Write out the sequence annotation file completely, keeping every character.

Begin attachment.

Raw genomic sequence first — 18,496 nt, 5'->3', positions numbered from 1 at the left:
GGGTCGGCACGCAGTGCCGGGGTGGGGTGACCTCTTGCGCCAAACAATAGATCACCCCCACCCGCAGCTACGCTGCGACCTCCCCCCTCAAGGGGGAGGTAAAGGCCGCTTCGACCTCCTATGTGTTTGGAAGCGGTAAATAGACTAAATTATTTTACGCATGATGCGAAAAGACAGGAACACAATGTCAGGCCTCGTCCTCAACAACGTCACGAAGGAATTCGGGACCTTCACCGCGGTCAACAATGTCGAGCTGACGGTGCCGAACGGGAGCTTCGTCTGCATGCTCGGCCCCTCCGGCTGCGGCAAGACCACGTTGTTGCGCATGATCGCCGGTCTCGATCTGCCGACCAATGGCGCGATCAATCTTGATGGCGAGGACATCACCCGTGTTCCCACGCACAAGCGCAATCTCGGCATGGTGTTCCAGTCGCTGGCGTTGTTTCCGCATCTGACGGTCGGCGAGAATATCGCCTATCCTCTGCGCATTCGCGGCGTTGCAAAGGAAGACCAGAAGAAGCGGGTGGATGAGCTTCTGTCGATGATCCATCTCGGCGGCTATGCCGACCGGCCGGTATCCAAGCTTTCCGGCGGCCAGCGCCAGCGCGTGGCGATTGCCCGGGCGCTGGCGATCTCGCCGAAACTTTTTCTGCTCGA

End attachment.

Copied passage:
Raw genomic sequence first — 18,496 nt, 5'->3', positions numbered from 1 at the left:
GGGTCGGCACGCAGTGCCGGGGTGGGGTGACCTCTTGCGCCAAACAATAGATCACCCCCACCCGCAGCTACGCTGCGACCTCCCCCCTCAAGGGGGAGGTAAAGGCCGCTTCGACCTCCTATGTGTTTGGAAGCGGTAAATAGACTAAATTATTTTACGCATGATGCGAAAAGACAGGAACACAATGTCAGGCCTCGTCCTCAACAACGTCACGAAGGAATTCGGGACCTTCACCGCGGTCAACAATGTCGAGCTGACGGTGCCGAACGGGAGCTTCGTCTGCATGCTCGGCCCCTCCGGCTGCGGCAAGACCACGTTGTTGCGCATGATCGCCGGTCTCGATCTGCCGACCAATGGCGCGATCAATCTTGATGGCGAGGACATCACCCGTGTTCCCACGCACAAGCGCAATCTCGGCATGGTGTTCCAGTCGCTGGCGTTGTTTCCGCATCTGACGGTCGGCGAGAATATCGCCTATCCTCTGCGCATTCGCGGCGTTGCAAAGGAAGACCAGAAGAAGCGGGTGGATGAGCTTCTGTCGATGATCCATCTCGGCGGCTATGCCGACCGGCCGGTATCCAAGCTTTCCGGCGGCCAGCGCCAGCGCGTGGCGATTGCCCGGGCGCTGGCGATCTCGCCGAAACTTTTTCTGCTCGA